Though dominance as a value may make sense on the battlefield, in love relationships, tactics of war are the problem. Dominance and tactics to enforce hierarchical relations are guaranteed to produce needless suffering in the form of win-lose competitions, pursue-withdraw dynamics, illusions of power, and toxic relating patterns.
Whereas dominance is a socially approved behavior for males (considered “norm” in many cases), the opposite is true for women. Regardless who starts the competition, there is a harmful impact on partners and the relationship, to include that: both partners feel increasingly unloved, unvalued, unappreciated, etc; both partners’ needs to matter in relation to the other are blocked; thus also the formation of healthy emotional and sexual intimacy (which go hand in hand in vibrant couple relationships) is blocked.
Here are five ways the dominance factor promotes illusions of power that drive sex and love addiction.
1. Defines power as a limited zero-sum concept
The rules of dominance are based on “zero-sum power,” a view of power as something that one person has to the extent that the other does not. This view distorts the nature of power. Pure power is a choice in how partners show up and what actions they take to grow their connection. Whereas the intention of a healthy sense of power seeks to create personal and relational happiness and wholeness in healthy mutually enriching relationship, dominance imprisons the mind and imagination of each partner with illusions of power –mostly irrational fears of the “power of the other”; thus, the need for “defensive’ tactics and protective strategies to avoid feelings of perceived powerlessness.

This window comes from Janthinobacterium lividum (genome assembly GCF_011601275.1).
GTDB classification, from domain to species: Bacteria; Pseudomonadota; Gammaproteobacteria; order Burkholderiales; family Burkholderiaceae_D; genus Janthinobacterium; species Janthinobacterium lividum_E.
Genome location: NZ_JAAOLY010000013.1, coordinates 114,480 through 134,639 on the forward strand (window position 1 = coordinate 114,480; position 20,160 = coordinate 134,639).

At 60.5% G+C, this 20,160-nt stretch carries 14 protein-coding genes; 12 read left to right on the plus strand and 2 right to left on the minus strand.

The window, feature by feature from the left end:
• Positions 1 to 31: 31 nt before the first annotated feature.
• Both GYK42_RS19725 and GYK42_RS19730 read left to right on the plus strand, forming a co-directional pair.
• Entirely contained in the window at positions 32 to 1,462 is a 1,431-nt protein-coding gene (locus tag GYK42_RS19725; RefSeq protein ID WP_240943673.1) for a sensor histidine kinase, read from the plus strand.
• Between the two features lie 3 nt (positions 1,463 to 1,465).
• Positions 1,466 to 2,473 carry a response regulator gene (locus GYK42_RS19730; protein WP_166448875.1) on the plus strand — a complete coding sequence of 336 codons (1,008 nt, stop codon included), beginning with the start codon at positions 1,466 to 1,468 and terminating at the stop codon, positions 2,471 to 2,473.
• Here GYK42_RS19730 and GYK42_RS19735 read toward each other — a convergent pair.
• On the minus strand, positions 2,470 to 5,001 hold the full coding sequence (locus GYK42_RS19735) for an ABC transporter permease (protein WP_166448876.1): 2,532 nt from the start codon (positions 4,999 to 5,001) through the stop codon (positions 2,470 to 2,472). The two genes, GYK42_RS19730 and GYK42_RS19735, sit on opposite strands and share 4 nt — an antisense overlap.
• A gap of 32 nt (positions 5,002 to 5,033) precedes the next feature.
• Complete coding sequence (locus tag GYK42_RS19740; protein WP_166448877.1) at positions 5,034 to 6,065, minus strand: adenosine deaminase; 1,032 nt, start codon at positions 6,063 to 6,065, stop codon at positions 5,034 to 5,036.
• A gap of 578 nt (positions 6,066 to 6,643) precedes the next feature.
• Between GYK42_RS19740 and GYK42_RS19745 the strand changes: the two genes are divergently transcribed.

Men and women, who are, first and foremost, human beings with profound yearnings to fulfill relational needs to love and be loved unconditionally, to be recognized and valued for who they are as individuals, to contribute to life and others in meaningful ways. It’s helpful to explore how this mainstream view of power makes it challenging, if not impossible, for couples to heal and thrive as individuals in a mutually enriching couple relationship.
2. Sets dehumanizing emotion-taboos one both genders
The rules of dominance pose limits, based on gender, on the expression of certain emotions. For example, it’s taboo for a “real” man to express emotions of vulnerability, i.e., hurt, fear, pain, empathy, sadness and tenderness, on the one hand, and on the other, it’s taboo for a “good” woman to express emotions of strength in women, i.e., anger, decisiveness and confidence, and the like. This ideology imposes an artificial dichotomy on the emotional systems of men and women. Whereas the full range of emotions are universally shared, these emotional taboos leave partners perplexed and wondering if men and women are from different planets. Traditional roles for men promote narcissism, and for women promote codependency.
In an article from the book Co-Dependency, An Emerging Issue, Robert Subby described codependency as:
“An emotional, psychological, and behavioral condition that develops as a result of an individual’s prolonged exposure to, and practice of, a set of oppressive rules — rules which prevent the open expression of feelings as well as the direct discussion of personal and interpersonal problems.”